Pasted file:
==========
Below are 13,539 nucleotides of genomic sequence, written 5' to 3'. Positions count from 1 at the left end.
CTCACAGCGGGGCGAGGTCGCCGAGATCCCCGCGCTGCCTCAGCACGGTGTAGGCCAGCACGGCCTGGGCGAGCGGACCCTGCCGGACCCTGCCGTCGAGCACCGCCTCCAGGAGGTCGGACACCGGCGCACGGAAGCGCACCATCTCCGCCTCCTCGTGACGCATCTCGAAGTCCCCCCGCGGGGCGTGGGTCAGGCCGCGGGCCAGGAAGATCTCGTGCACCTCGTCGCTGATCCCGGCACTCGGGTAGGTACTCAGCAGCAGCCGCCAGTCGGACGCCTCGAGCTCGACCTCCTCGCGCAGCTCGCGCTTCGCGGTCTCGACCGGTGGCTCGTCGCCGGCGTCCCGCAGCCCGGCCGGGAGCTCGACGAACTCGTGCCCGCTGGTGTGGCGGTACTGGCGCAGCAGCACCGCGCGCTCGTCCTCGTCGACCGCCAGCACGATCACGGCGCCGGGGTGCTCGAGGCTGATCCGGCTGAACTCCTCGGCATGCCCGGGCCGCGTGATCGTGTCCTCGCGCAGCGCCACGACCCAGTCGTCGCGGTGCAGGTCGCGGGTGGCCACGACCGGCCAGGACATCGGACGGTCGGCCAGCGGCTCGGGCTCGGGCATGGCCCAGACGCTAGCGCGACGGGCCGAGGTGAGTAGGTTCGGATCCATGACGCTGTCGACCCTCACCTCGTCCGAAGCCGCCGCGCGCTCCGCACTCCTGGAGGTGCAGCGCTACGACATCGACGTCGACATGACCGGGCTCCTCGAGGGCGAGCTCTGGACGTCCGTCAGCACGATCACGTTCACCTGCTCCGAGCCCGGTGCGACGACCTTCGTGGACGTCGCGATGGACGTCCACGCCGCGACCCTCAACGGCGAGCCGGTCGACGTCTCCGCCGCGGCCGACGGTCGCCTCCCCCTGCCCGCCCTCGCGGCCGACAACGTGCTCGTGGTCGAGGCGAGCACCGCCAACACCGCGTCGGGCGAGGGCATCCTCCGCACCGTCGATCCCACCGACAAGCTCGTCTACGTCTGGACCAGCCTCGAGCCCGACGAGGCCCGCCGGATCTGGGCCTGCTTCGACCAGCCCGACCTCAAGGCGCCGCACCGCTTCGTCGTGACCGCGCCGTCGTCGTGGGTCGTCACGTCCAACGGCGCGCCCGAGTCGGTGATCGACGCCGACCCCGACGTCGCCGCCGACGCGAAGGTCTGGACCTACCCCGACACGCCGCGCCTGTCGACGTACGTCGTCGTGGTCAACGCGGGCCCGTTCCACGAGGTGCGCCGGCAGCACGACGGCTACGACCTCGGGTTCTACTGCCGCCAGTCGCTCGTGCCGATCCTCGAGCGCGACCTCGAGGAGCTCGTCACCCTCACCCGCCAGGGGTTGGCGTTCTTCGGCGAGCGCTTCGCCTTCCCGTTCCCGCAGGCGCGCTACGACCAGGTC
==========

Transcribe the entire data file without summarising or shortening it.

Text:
Below are 13,539 nucleotides of genomic sequence, written 5' to 3'. Positions count from 1 at the left end.
CTCACAGCGGGGCGAGGTCGCCGAGATCCCCGCGCTGCCTCAGCACGGTGTAGGCCAGCACGGCCTGGGCGAGCGGACCCTGCCGGACCCTGCCGTCGAGCACCGCCTCCAGGAGGTCGGACACCGGCGCACGGAAGCGCACCATCTCCGCCTCCTCGTGACGCATCTCGAAGTCCCCCCGCGGGGCGTGGGTCAGGCCGCGGGCCAGGAAGATCTCGTGCACCTCGTCGCTGATCCCGGCACTCGGGTAGGTACTCAGCAGCAGCCGCCAGTCGGACGCCTCGAGCTCGACCTCCTCGCGCAGCTCGCGCTTCGCGGTCTCGACCGGTGGCTCGTCGCCGGCGTCCCGCAGCCCGGCCGGGAGCTCGACGAACTCGTGCCCGCTGGTGTGGCGGTACTGGCGCAGCAGCACCGCGCGCTCGTCCTCGTCGACCGCCAGCACGATCACGGCGCCGGGGTGCTCGAGGCTGATCCGGCTGAACTCCTCGGCATGCCCGGGCCGCGTGATCGTGTCCTCGCGCAGCGCCACGACCCAGTCGTCGCGGTGCAGGTCGCGGGTGGCCACGACCGGCCAGGACATCGGACGGTCGGCCAGCGGCTCGGGCTCGGGCATGGCCCAGACGCTAGCGCGACGGGCCGAGGTGAGTAGGTTCGGATCCATGACGCTGTCGACCCTCACCTCGTCCGAAGCCGCCGCGCGCTCCGCACTCCTGGAGGTGCAGCGCTACGACATCGACGTCGACATGACCGGGCTCCTCGAGGGCGAGCTCTGGACGTCCGTCAGCACGATCACGTTCACCTGCTCCGAGCCCGGTGCGACGACCTTCGTGGACGTCGCGATGGACGTCCACGCCGCGACCCTCAACGGCGAGCCGGTCGACGTCTCCGCCGCGGCCGACGGTCGCCTCCCCCTGCCCGCCCTCGCGGCCGACAACGTGCTCGTGGTCGAGGCGAGCACCGCCAACACCGCGTCGGGCGAGGGCATCCTCCGCACCGTCGATCCCACCGACAAGCTCGTCTACGTCTGGACCAGCCTCGAGCCCGACGAGGCCCGCCGGATCTGGGCCTGCTTCGACCAGCCCGACCTCAAGGCGCCGCACCGCTTCGTCGTGACCGCGCCGTCGTCGTGGGTCGTCACGTCCAACGGCGCGCCCGAGTCGGTGATCGACGCCGACCCCGACGTCGCCGCCGACGCGAAGGTCTGGACCTACCCCGACACGCCGCGCCTGTCGACGTACGTCGTCGTGGTCAACGCGGGCCCGTTCCACGAGGTGCGCCGGCAGCACGACGGCTACGACCTCGGGTTCTACTGCCGCCAGTCGCTCGTGCCGATCCTCGAGCGCGACCTCGAGGAGCTCGTCACCCTCACCCGCCAGGGGTTGGCGTTCTTCGGCGAGCGCTTCGCCTTCCCGTTCCCGCAGGCGCGCTACGACCAGGTC